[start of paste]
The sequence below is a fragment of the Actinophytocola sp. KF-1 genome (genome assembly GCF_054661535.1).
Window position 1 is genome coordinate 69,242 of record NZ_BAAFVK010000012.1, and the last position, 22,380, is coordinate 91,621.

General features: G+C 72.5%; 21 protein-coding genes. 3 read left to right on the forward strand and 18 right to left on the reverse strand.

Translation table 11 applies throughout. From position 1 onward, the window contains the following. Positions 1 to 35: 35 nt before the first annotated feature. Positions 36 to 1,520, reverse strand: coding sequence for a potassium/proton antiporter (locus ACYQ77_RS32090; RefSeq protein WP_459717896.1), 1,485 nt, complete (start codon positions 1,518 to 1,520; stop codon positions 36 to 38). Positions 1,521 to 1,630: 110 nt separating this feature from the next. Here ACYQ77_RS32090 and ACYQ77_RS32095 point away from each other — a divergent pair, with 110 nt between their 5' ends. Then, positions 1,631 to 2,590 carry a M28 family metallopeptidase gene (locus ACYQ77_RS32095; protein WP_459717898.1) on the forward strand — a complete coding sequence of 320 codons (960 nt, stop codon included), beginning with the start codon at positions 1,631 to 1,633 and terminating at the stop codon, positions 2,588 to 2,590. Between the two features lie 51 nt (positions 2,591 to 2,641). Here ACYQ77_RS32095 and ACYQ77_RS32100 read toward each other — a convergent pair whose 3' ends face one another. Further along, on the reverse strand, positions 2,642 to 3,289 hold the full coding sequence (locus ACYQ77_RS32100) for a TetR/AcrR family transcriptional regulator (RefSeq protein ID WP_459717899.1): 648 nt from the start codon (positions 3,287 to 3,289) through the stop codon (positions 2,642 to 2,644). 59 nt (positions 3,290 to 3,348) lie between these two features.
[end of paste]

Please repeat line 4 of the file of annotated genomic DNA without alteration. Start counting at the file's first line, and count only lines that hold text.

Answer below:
Translation table 11 applies throughout. From position 1 onward, the window contains the following. Positions 1 to 35: 35 nt before the first annotated feature. Positions 36 to 1,520, reverse strand: coding sequence for a potassium/proton antiporter (locus ACYQ77_RS32090; RefSeq protein WP_459717896.1), 1,485 nt, complete (start codon positions 1,518 to 1,520; stop codon positions 36 to 38). Positions 1,521 to 1,630: 110 nt separating this feature from the next. Here ACYQ77_RS32090 and ACYQ77_RS32095 point away from each other — a divergent pair, with 110 nt between their 5' ends. Then, positions 1,631 to 2,590 carry a M28 family metallopeptidase gene (locus ACYQ77_RS32095; protein WP_459717898.1) on the forward strand — a complete coding sequence of 320 codons (960 nt, stop codon included), beginning with the start codon at positions 1,631 to 1,633 and terminating at the stop codon, positions 2,588 to 2,590. Between the two features lie 51 nt (positions 2,591 to 2,641). Here ACYQ77_RS32095 and ACYQ77_RS32100 read toward each other — a convergent pair whose 3' ends face one another. Further along, on the reverse strand, positions 2,642 to 3,289 hold the full coding sequence (locus ACYQ77_RS32100) for a TetR/AcrR family transcriptional regulator (RefSeq protein ID WP_459717899.1): 648 nt from the start codon (positions 3,287 to 3,289) through the stop codon (positions 2,642 to 2,644). 59 nt (positions 3,290 to 3,348) lie between these two features.